- 2012elections - 9/11 Special Coverage - aca - africanamericanalzheimers - aids - Alabama News Network - american - Awards & Expo - bees - bilingual - border - californiaeducation - Caribbean - cir - citizenship - climatechange - collgeinmiami - community - democrats - ecotourism - Elders - Election 2012 - elections2012 - escuelas - Ethnic Media in the News - Ethnicities - Events - Eye on Egypt - Fellowships - food - Foreclosures - Growing Up Poor in the Bay Area - Health Care Reform - healthyhungerfreekids - howtodie - humiliating - immigrants - Inside the Shadow Economy - kimjongun - Latin America - Law & Justice - Living - Media - memphismediaroundtable - Multimedia - NAM en Espaol - Politics & Governance - Religion - Richmond Pulse - Science & Technology - Sports - The Movement to Expand Health Care Access - Video - Voter Suppression - War & Conflict - 攔截盤查政策 - Top Stories - Immigration - Health - Economy - Education - Environment - Ethnic Media Headlines - International Affairs - NAM en Español - Occupy Protests - Youth Culture - Collaborative Reporting

Mexicans Stay in U.S. for Holidays

Vida en el Valle, News Report, Martin E. Martnez Posted: Dec 18, 2008

Editor's Note: No statistics are kept on Mexicans who travel back to Mexico for the Christmas holidays, but they are in the millions, reports Vida En El Valle. The national media has reported fewer Mexicans are traveling this year due to the faltering economy, increased violence in Mexico, or tightened border security that makes it more difficult for undocumented travelers to make it back. Vida en el Valle spoke to area Latinos who normally would spend the upcoming days in Mexico to share the posadas and other traditional celebrations with family.

SACRAMENTO -- For the past 15 years, the Valencia family has lived in California, and every year they visit their relatives in Mxico at Christmastime. This year, however, will be the first time the Valencias do not go south, due to the bad economy.

Like thousands of Latino families throughout the country, the Valencias find themselves in harsh economic times. Ernesto Valencia, father of the family, lost his job in housing construction more than a year ago.

"Work suddenly started to dry up until the time came when the boss told us he couldn't keep us on because construction had simply stopped," explained Valencia, 43, who worked for eight years as a contractor.

The situation was the same for Valencia's wife, Sara Nez, who worked cleaning houses and offices. "Nobody wants to hire you anymore because everyone wants to save a little money, too. Now I just clean my own home."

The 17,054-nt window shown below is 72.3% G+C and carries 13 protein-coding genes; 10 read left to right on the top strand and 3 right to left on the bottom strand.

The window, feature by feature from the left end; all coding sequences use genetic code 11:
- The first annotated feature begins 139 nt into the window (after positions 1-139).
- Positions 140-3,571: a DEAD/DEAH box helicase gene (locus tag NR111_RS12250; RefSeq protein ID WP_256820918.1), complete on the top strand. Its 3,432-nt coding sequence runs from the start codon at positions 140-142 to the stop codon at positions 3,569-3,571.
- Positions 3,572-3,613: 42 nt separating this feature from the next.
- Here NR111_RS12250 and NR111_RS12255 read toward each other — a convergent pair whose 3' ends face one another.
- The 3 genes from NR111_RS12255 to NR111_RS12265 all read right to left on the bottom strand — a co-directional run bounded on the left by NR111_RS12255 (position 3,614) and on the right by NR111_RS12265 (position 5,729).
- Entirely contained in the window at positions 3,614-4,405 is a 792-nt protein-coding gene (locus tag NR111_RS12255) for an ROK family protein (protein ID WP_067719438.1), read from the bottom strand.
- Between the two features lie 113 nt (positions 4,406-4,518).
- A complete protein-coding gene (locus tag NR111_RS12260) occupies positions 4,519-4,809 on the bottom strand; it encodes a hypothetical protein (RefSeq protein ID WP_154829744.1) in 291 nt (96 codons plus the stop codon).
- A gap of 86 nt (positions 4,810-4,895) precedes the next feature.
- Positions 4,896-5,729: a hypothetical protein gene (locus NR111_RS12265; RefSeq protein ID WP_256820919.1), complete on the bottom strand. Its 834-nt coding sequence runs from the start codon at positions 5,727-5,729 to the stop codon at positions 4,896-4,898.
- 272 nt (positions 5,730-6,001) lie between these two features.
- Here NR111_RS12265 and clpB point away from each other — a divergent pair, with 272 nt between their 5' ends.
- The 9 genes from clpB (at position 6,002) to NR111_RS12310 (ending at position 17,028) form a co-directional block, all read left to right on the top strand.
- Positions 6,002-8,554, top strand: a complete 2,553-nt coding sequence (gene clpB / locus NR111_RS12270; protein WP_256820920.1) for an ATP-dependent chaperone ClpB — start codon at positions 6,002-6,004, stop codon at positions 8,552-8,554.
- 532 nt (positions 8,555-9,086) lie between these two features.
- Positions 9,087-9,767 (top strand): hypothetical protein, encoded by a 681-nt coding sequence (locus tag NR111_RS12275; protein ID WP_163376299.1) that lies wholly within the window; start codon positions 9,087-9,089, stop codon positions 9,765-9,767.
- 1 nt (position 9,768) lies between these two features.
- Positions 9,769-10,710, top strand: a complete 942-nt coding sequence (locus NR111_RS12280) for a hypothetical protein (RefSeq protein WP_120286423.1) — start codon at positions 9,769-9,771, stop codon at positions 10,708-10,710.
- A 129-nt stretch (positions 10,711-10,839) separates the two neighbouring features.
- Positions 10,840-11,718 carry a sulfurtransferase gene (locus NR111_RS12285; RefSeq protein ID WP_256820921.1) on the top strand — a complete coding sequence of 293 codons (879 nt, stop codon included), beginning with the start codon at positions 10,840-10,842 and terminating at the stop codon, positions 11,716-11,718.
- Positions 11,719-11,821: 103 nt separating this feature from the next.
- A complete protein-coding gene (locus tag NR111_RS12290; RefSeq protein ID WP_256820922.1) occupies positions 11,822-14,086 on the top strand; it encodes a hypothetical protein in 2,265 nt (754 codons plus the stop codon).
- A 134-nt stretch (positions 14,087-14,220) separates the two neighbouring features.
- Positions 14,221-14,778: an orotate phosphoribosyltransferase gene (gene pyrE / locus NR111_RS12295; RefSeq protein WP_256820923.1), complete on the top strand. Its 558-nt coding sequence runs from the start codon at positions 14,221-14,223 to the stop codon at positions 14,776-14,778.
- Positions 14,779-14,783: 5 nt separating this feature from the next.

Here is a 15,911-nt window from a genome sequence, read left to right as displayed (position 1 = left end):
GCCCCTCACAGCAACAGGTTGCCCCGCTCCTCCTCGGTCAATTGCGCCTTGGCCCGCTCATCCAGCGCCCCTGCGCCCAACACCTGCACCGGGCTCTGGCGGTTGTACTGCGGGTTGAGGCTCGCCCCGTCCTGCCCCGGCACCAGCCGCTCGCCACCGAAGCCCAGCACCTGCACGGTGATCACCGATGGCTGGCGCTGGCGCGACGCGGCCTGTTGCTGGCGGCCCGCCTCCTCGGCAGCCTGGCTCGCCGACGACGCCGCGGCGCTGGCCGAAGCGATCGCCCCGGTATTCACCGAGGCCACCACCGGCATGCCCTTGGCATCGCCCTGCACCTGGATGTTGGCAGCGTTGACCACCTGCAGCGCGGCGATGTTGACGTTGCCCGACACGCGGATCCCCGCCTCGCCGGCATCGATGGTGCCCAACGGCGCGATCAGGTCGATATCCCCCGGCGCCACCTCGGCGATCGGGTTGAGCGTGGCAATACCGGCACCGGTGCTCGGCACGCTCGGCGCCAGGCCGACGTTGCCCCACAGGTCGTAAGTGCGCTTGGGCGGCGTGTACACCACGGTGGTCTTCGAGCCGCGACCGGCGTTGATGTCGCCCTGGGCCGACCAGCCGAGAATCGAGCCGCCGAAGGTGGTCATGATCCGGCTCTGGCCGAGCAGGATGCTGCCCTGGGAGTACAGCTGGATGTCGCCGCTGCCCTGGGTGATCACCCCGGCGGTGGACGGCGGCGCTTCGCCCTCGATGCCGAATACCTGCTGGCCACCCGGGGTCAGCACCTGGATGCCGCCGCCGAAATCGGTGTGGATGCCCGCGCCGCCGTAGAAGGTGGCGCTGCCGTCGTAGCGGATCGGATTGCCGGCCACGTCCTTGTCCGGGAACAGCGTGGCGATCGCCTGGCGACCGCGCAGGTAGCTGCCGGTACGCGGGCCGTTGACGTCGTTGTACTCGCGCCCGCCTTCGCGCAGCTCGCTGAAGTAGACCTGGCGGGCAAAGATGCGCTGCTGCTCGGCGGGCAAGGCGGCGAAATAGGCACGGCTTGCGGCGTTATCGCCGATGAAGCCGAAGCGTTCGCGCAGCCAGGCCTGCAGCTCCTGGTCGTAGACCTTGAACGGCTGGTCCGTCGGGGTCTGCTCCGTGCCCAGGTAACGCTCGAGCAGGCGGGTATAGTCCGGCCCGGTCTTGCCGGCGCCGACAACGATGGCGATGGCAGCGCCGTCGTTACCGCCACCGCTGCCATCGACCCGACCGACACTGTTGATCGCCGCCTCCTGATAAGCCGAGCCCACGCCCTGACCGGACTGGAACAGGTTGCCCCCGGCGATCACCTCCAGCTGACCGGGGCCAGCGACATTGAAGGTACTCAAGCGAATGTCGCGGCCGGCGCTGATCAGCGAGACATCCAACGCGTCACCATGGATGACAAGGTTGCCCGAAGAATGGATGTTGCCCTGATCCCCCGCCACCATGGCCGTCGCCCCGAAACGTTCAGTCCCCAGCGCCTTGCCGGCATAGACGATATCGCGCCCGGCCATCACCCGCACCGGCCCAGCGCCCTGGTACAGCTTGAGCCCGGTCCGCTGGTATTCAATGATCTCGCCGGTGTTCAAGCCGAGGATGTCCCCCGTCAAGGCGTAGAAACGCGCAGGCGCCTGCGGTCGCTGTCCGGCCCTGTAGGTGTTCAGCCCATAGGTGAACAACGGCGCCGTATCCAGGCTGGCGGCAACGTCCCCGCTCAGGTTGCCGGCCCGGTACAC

Under the circumstances, the family decided to stay in Sacramento for the holidays, a choice that saddened the entire family; they were very much looking forward to seeing their relatives in Los Reyes, Michoacn.

"Since we came to California, we've never not gone. I was really eager to see my parents and my brothers and sisters, but unfortunately I may have to wait until next year, if the economic situation improves for us," Nez said.

Valencia said it was an annual tradition to prepare for the trip to Mexico, buying clothing and gifts for the whole family there. But this year they can't even afford to send gifts to Mexico by mail.

"We're getting by on what I earn from little jobs here and there. Sometimes I worked in gardening, sometimes doing small construction jobs and sometimes nothing," said Valencia, father of three school-age children.

He added that when he had steady work in construction he earned a salary of up to $4,000 a month, and now he has to make do on less than half that amount.

In the Sacramento area, the unemployment rate is around 9.5 percent, the highest in 10 years. Construction is one of the hardest-hit industries.

Besides the lack of money, another reason why the Valencia family decided not to go to their hometown is the wave of violence impacting Mxico, especially in the state of Michoacn.

"The truth is that it scares us a little to go to Mxico because the violence and crime are really rough right now. After seeing what happened on Sept. 16 in Morelia, well, it scares us to go, especially because we live in California and people there assume that because you live here you have money," commented Nez.

Nez was referring to an incident that took place during a public Mexican Independence Day celebration in Morelia, when several people lobbed grenades into a crowd, killing three and injuring dozens.

"How can you get enthusiastic about going when something like that can happen, when they kill even chiefs of police, what can a civilian expect?" Nez said.

Related Articles:

Exodus of Immigrants Is a Myth

Exodus of Migrants?

Page 1 of 1




Just Posted

NAM Coverage